The Great Migration painting by Jacob Lawrence
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For the better part of the 20th century, over 5 million African-Americans left the southern U.S. to find a new life in Northeastern cities and the Western states. This large shift in population has been coined the "The Great Migration."
Many of our history books explain the cause of the Great Migration as rooted to African-Americans' seeking escape from southern segregationist laws and culture known as Jim Crow. African-Americans faced discrimination all throughout the United States, but discrimination alone did not lead to a migration en masse as it did from the South. Furthermore, African-Americans had well-established communities in the South, with deeply-rooted enclaves, much like the ones established in later years in Northeastern and Western cities. So, the question must be asked: "Why did so many African-Americans leave the South?
To answer this question, we must go back to the end of the Civil War. At the end of the Civil War, the Southern economy was destroyed. Although many freed slaves left the South, millions remained because they knew no other life or had few skills outside of being a field laborer.
A new economic relationship evolved from slavery called sharecropping. Sharecropping established a new social and economic order between landowner and field laborer. The landowner let the laborers live on a parcel of land in exchange for working the crops grown on the land held by a landowner. The laborer and his family paid for their expenses (rent, food, etc.) out of their share of the yearly profits earned from the crops they harvested and sold.
In theory, the sharecropping system sounded fair, but in practice, sharecropping benefited the landowner more than the laborer. The tools, seed and any other materials for picking the crop by the laborer were purchased on credit extended by the landowner from a store that was also owned by the same landowner. Once the family sold their crops, their share of the profits disappeared by having to pay back the initial debt that was extended by the same landowner to the laborer. In many instances, the laborer never made enough money to pay off their debt. The cycle of perpetual debt kept the laborer and his family beholden to the landowner and tied to the land. Ultimately, a disruptive, technical force would bring an end to the sharecropping system.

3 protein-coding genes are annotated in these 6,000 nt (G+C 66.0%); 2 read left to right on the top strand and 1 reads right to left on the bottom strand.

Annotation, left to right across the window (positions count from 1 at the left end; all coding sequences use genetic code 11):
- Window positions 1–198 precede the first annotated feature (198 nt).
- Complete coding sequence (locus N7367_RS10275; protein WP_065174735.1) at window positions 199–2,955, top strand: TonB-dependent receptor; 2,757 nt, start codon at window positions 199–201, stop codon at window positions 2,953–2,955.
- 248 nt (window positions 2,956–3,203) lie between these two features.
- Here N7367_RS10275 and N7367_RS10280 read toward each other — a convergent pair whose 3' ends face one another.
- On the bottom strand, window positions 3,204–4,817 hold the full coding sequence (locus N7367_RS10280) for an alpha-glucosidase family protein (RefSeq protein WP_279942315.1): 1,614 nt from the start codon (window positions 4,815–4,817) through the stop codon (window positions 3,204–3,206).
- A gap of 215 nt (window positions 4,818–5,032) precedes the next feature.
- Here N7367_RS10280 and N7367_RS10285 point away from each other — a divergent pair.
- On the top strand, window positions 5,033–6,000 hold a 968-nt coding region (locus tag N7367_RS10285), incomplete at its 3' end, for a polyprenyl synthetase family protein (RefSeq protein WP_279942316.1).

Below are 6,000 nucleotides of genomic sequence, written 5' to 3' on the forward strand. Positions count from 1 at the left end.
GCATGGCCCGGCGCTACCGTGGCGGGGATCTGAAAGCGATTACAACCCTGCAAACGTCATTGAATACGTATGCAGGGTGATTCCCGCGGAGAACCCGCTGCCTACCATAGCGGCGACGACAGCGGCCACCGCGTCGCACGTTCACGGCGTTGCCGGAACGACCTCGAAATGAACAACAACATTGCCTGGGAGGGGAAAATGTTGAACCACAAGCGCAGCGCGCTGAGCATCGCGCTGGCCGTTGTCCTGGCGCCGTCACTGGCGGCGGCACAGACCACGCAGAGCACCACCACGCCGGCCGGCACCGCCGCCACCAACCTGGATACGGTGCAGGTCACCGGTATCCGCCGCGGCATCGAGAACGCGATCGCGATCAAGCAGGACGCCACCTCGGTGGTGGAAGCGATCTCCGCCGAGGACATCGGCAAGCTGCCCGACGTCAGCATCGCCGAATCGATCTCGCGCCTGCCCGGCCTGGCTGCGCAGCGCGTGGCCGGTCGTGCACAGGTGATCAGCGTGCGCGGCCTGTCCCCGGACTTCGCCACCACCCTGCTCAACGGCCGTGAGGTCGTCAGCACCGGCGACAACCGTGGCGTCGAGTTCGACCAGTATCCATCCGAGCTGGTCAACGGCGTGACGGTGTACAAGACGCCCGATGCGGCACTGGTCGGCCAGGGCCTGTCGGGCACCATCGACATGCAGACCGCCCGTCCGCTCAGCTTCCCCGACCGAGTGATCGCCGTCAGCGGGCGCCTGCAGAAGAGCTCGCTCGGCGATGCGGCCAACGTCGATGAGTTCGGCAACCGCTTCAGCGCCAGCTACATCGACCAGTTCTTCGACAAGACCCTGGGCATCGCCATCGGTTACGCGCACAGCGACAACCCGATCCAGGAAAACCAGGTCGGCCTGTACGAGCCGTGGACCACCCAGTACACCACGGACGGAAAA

At the end of the 19th century, the mechanical cotton picker was introduced into cotton production. It was initially pulled by a horse and could pick the same amount of cotton as 50 laborers. The mechanical cotton picker increased production and saved landowners thousands of dollars a year. (Page, Arthur W. (December 1910). "A Cotton-Harvester At Last: A Machine That Will Emancipate Cotton From Low-Grade Labor". The World's Work: A History of Our Time XXI: 13748--13760. Retrieved 2009-07-10.)
This photograph was taken during field operations on the Ohlendorf plantation near Osceola, Arkansas.
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In time, the invention of the combustible engine soon replaced the horse and the mechanical cotton picker became the tool of choice by cotton growers. The eschewing of the horse for the combustible engine increased productivity many times over, improving upon the level of production and eliminating the need for human labors to pick cotton. When America entered World War II, the demand for cotton increased and the use of the mechanical cotton picker grew more widespread in cotton production.
During World War II, increased demand for cotton pushed landowners to use more mechanical cotton pickers leading to the final demise of the sharecropping system. Because African-Americans no longer found work in the fields, many left for the southern industrial cities such as Atlanta, Georgia, Birmingham, Alabama, and Houston, Texas in search of work. But the draw of factory jobs in Northern cities, such as Pittsburgh, Chicago, Detroit and even westward to Los Angeles, drew more and more families into these cities, leading to the largest U.S. migration in our nation's history.
Over the past 30 years, there has been a steady stream of African-Americans returning to the South in search of better job opportunities and lower housing costs. Today, 57 percent of African-Americans live in the South; the highest percentage in a half century ("The Great Reverse Migration: African-Americans are abandoning the Northern cities that have failed them", September 30, 2012, Pittsburgh Post-Gazette).
As we have seen technological innovation lead to the African-Americans' departure from the South, in a twist of irony, it is a technological innovation that has drawn African-Americans back to their southern past. In this case, the evolution and standardization of air conditioning technology have been, by and large, the technical basis that continues to make the southern economy a more inviting place to live despite its hot and humid climate. As a result, more African-Americans continue to migrate back to the South.
While we must continue to appreciate the overcoming of the past, present and future social challenges that make up African-American history and the broader American story, ultimately, all history finds its foundation in technical innovations and the economy.
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Ali Hangan is high school teacher in Pomona, California.